I saw them in 98 or 99, I don't remember which, in a concert in which they opened for Reel Big Fish (who had one hit that played on Mtv FOREVER, and eventually disappeared into obscurity along with the video), and they fuckin' ROCKED the house!
Also, I would say that G. Love is my number one fave, the guy can be electric and really knew how to get the crowd into the show (this was 99 also, summertime in Columbus, OH).
I hate to admit this, but I have to, the music wasn't great, but MC Hammer, 2 Legit 2 Quit Tour at the Ohio State Fair. GODDAMN Hammer can DANCE! His choreography and stage show alone where worth the price of admission. Not to mention seeing that guy with the pope-hat hair LIVE!
The Cramps, late '98. They rocked the freakin' house and I spotted Marky Ramone in the audience. Awesome night.
Respect the opinions of others. Unless they're unoriginal, uninventive morons with no class who use racial slurs and homosexual hate-language for insults. Then break the bastard down. It's 2002 ya'll. There's other races and gays a plenty out there in the real world. Get used to it.
Incubus- September 01- Avalon Ballroom Boston. Just full of energy, I got there late. I walked in as they were playing new skin, but the crowd was pumped, they were all way into it, super fun. Tons better then when I saw them in May at the Civic tour. Brandon was sick or something, that hindered the show.
Dream Theater -March 02-Orpheum Theater Boston. They played for 3 hours, 2 sets. At the end of the first set, Mike Portnoy (drummer for DT) did a drum duet with Mike Mangenni (extreme, Steve Vai) on his huge drum set with three bass drums and two thrones. they switched seats in the middle and kept playing the whole time. Fuckin CRAZY!
Steve Vai- November 00. Lupo's Providence. Small club, not sold out, but everyone was pressed together right against the stage. he just kept rocking. felt more like watching your friends band in a basement then a virtuostic guitarist. intimate and nice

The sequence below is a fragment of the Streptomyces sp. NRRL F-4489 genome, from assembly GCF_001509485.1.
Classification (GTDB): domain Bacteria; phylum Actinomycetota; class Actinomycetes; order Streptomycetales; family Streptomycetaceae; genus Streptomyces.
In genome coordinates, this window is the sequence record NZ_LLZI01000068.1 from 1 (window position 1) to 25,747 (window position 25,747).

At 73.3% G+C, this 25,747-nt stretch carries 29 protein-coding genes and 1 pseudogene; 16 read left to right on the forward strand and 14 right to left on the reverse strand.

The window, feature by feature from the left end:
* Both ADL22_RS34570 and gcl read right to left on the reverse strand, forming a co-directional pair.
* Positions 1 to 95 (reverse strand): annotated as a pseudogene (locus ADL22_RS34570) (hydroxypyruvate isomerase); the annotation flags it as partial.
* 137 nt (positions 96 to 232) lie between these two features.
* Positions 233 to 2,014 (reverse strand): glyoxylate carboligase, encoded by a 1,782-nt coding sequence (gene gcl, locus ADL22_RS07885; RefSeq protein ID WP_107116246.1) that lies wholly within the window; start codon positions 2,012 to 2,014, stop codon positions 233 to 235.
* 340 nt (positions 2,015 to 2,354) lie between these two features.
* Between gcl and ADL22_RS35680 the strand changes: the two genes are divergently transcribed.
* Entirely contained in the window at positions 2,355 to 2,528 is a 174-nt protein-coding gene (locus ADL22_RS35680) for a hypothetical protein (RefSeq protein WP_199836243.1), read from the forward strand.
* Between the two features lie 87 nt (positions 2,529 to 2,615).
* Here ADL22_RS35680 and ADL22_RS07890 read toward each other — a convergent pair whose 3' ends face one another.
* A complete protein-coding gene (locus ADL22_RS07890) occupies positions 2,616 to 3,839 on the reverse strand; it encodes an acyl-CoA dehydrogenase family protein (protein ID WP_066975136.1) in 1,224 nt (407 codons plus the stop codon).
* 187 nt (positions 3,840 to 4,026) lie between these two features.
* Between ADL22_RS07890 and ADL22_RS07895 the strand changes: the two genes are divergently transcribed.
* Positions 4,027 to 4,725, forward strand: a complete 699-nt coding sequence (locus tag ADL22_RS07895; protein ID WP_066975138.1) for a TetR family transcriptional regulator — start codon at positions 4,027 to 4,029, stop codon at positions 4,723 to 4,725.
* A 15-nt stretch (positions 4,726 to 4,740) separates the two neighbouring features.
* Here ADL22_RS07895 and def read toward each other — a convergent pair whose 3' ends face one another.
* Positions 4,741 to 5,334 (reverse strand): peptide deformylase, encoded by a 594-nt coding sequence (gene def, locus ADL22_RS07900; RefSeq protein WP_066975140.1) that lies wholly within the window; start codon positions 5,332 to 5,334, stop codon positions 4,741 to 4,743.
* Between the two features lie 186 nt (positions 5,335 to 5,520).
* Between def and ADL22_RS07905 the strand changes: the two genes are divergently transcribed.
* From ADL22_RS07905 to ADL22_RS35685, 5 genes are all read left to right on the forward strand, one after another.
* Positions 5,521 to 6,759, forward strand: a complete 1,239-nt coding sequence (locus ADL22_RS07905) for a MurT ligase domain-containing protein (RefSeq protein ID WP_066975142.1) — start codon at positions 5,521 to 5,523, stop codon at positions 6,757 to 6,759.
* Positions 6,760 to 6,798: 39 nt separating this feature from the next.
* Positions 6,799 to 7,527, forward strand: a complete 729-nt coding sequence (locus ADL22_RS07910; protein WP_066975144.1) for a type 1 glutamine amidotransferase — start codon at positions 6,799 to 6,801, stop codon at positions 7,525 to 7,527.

Pennywise also puts on a great show, and I liked System's set at this year's ozzfest. I always enjoy Rob Zombie too, he enjoys what he's doing.
"Vince McMahon is like the Socrates of professional wrestling; he started it all"
Tori Amos, Park West, Chicago, 4/30/98: The one person who truly changed my world with music, in a small club environment showing off a new album and working with a full band for the first time. The electricity was palpable, and the reinterpreting of older songs with a full band brought out a fury no one ever believed she could truly realize in her music. I've seen Tori 7 times, but this was the one that I will never forget.
Flaming Lips, Metro, Chicago, 12/31/2000: All of the times I saw the Soft Bulletin shows they were amazing, but the party atmosphere of the new year just made the whole evening seem like a gathering of friends that just happened to have one of the best bands on earth playing. Of course considering that I maintain that "Soft Bulletin" will one day be remembered as the best album of the 90's, the source material was impeccable for the show. May I add go see the Unlimited Sunshine tour if you get a chance, as any Lips show is a good show.